living and learning

Tuesday, 22 June 2010

GAW: Rags, riches, and alternative recycling

This post is part of the Geography Awareness Week series.
Topic: Sustainable Urban Areas

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There are no charity shops where I live. There are no vintage shops. In fact in all my 14 years of living there, I have never once heard of any car-boot sales or clothes swaps or Gumtree-esque websites.

It seems that Shenzhen, a city of 8.9 million people, lacks something fundamental - that is, accessible ways of recycling used goods.

Wait a sec - then how come we aren't swimming in old electric fans and mobile phones and issues of Reader's Digest? Where does all the stuff go?

To be fair, I do know of a second-hand market for household appliances situated in one of seedier neighbourhoods (that we are urged to keep out of). And every few years there is a 'help the needy' campaign where our unwanted clothes are shipped off to the rugged, poverty-stricken inland areas of China. Second-hand dealers set out sandwich boards on their street corner pitches. Oh and there's the small used book shop just down the street...and I've pretty much summed up the state of 'official' recycling where I live.

I would say that we don't have that much stuff to start off with. We don't celebrate Christmas, so unwanted gifts aren't a huge concern. Furthermore, 'gifts' usually mean either a) fruit, b) local/speciality produce, c) pot plants, or d) cash (disguised as a red envelope during Chinese New Year). None of these are going to hang around for long are they!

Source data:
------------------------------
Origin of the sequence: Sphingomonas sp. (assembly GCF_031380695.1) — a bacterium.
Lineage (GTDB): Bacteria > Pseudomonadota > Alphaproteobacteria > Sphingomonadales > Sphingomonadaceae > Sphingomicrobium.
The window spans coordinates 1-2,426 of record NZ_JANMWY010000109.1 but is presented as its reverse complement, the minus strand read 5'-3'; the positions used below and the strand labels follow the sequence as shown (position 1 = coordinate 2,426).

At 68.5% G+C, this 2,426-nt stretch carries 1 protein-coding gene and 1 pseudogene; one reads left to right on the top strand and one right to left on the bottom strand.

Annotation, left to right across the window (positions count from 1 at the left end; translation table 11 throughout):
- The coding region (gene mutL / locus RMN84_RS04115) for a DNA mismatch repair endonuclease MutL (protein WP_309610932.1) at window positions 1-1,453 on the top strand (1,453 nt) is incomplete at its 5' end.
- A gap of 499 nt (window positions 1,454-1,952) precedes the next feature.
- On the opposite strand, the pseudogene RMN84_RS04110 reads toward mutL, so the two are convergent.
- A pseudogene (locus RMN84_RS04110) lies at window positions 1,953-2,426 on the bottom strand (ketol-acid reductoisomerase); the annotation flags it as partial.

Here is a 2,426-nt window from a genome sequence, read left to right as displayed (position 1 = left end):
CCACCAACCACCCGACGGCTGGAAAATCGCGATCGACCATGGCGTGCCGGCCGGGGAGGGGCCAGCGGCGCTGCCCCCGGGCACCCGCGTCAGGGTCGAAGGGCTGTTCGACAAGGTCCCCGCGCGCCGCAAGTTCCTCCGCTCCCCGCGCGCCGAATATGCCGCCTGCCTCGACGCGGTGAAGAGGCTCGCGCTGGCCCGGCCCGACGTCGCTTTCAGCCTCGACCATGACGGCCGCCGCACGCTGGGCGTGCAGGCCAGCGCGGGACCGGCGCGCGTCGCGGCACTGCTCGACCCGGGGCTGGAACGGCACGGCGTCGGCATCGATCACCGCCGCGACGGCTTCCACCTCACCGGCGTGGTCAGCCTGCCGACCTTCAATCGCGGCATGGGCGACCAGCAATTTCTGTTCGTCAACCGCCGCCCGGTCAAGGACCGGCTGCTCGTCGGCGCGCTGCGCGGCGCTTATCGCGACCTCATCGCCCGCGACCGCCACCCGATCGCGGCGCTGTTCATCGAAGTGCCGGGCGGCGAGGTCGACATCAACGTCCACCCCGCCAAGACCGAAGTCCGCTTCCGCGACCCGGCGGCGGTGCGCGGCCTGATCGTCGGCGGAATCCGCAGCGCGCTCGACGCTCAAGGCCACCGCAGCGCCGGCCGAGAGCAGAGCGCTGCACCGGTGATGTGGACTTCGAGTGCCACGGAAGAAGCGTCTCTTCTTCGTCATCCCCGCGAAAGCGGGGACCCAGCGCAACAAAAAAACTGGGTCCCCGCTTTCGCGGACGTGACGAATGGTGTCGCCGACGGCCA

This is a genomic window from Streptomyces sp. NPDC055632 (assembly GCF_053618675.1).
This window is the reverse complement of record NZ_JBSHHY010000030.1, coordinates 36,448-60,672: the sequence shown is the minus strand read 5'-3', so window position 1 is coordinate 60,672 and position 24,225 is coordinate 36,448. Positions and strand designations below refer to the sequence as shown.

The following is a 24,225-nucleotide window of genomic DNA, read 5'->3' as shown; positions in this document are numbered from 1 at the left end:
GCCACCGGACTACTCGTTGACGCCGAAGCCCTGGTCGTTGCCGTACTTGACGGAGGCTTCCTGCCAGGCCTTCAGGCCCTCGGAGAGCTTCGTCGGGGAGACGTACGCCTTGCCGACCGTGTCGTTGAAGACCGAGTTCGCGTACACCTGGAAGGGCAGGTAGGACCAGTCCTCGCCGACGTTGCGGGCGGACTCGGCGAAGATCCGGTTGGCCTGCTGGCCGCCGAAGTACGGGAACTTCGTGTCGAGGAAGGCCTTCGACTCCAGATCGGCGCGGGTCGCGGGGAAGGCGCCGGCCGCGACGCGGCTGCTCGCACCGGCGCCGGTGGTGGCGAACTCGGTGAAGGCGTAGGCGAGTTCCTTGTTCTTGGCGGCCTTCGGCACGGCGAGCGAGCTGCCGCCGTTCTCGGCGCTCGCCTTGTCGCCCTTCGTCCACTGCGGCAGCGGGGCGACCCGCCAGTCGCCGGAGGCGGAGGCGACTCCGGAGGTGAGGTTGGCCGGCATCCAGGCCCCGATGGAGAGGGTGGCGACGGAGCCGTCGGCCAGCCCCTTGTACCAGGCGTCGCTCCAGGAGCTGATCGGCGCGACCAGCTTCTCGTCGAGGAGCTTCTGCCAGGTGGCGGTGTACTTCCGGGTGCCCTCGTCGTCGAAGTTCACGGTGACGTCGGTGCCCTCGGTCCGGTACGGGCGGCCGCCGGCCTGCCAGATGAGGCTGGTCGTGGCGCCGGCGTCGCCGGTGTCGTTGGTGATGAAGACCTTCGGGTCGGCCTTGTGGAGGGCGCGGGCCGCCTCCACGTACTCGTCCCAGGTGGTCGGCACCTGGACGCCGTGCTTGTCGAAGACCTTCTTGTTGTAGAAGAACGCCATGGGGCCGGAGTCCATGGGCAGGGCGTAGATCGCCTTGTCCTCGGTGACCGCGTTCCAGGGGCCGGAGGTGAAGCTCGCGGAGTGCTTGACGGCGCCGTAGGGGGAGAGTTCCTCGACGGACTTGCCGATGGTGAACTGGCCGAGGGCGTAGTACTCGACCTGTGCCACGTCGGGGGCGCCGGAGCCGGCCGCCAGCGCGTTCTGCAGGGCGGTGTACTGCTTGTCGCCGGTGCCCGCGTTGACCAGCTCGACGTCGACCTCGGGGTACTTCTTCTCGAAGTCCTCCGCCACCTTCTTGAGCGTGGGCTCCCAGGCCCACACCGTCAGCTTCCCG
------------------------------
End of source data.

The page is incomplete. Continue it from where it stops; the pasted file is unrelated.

Then there is the waste collection system. Bar the filthy rich and certain foreigners, everyone lives in a flat of some sort. You leave your rubbish/unwanted items in a designated spot in the hallway, and each morning the cleaners haul them downstairs to the back yard for the dustbin lorries to collect. Usually they will sift through the pile and hold on to anything of value - broken appliances might be repaired and dusted off to be taken home; old books and papers are bundled up and sold to the book dealer; plastic bottles are painstakingly washed and crushed to supplement one's meagre income.

One man's rags are another man's riches they say, and nothing holds more true in a city where $1/day exists alongside $1000/day.

But surely you ask, after all the influence from the West, the denizens of Shenzhen have caught on and started bartering used stuff by now? No, it seems that second-hand stuff has never been fashionable and never will be. Back in 2007 I helped set up the Shenzhen chapter of Freecycle, but had to back out after a while due to other commitments - 3 years on, it's all but on its last legs while the 'alternative recycling' scene is still alive and kicking!

It's true that the Chinese like their things new and shiny. Buildings beyond a certain age are pulled down to make way for bigger, better, shinier ones (hence the lack of ancient architecture in China). House plants are thrown out as soon as the Spring Festival is over, whether or not the leaves have started wilting. Seafood has to be alive up to the point of cooking.

I cannot understand this craze for 'untouched goods' - in fact I adore vintage clothes and period homes! My mum says that used items are considered 'dirty', and second-hand belongings imply that either you are stingy or you can't afford new ones, a big no-no when 'prosperity' is at the heart of Chinese culture.

In conclusion: even though it's not that obvious, things are being recycled in Shenzhen, possibly even to a greater extent than in British cities. It just takes a keen eye to spot it out.


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